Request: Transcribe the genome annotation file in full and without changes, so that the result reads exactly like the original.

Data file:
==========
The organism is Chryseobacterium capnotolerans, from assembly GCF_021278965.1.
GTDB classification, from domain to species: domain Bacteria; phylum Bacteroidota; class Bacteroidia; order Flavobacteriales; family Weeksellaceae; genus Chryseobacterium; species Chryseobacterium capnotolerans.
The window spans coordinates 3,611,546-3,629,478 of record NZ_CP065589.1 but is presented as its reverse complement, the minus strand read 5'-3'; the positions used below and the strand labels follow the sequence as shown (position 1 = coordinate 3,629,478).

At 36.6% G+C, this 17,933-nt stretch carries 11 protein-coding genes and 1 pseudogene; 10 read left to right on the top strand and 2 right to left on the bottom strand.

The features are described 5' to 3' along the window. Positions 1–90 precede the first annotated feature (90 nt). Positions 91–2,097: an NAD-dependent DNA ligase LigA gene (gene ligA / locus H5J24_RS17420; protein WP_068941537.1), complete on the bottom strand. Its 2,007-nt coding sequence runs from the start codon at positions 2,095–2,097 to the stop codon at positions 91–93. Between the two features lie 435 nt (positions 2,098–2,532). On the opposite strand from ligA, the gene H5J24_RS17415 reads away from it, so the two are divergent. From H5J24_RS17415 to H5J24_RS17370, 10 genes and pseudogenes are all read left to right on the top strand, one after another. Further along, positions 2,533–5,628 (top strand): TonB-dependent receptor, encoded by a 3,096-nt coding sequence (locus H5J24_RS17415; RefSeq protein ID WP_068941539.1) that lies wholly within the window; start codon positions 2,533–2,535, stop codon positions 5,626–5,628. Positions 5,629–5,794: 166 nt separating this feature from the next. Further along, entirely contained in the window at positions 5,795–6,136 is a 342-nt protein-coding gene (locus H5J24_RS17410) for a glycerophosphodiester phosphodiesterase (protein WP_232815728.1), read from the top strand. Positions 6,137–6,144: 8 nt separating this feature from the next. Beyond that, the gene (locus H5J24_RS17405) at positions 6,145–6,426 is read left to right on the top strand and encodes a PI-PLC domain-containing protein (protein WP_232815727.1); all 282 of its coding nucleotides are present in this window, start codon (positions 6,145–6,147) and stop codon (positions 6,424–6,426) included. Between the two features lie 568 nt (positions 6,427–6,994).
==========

The organism is Chryseobacterium capnotolerans, from assembly GCF_021278965.1.
GTDB classification, from domain to species: domain Bacteria; phylum Bacteroidota; class Bacteroidia; order Flavobacteriales; family Weeksellaceae; genus Chryseobacterium; species Chryseobacterium capnotolerans.
The window spans coordinates 3,611,546-3,629,478 of record NZ_CP065589.1 but is presented as its reverse complement, the minus strand read 5'-3'; the positions used below and the strand labels follow the sequence as shown (position 1 = coordinate 3,629,478).

At 36.6% G+C, this 17,933-nt stretch carries 11 protein-coding genes and 1 pseudogene; 10 read left to right on the top strand and 2 right to left on the bottom strand.

The features are described 5' to 3' along the window. Positions 1–90 precede the first annotated feature (90 nt). Positions 91–2,097: an NAD-dependent DNA ligase LigA gene (gene ligA / locus H5J24_RS17420; protein WP_068941537.1), complete on the bottom strand. Its 2,007-nt coding sequence runs from the start codon at positions 2,095–2,097 to the stop codon at positions 91–93. Between the two features lie 435 nt (positions 2,098–2,532). On the opposite strand from ligA, the gene H5J24_RS17415 reads away from it, so the two are divergent. From H5J24_RS17415 to H5J24_RS17370, 10 genes and pseudogenes are all read left to right on the top strand, one after another. Further along, positions 2,533–5,628 (top strand): TonB-dependent receptor, encoded by a 3,096-nt coding sequence (locus H5J24_RS17415; RefSeq protein ID WP_068941539.1) that lies wholly within the window; start codon positions 2,533–2,535, stop codon positions 5,626–5,628. Positions 5,629–5,794: 166 nt separating this feature from the next. Further along, entirely contained in the window at positions 5,795–6,136 is a 342-nt protein-coding gene (locus H5J24_RS17410) for a glycerophosphodiester phosphodiesterase (protein WP_232815728.1), read from the top strand. Positions 6,137–6,144: 8 nt separating this feature from the next. Beyond that, the gene (locus H5J24_RS17405) at positions 6,145–6,426 is read left to right on the top strand and encodes a PI-PLC domain-containing protein (protein WP_232815727.1); all 282 of its coding nucleotides are present in this window, start codon (positions 6,145–6,147) and stop codon (positions 6,424–6,426) included. Between the two features lie 568 nt (positions 6,427–6,994).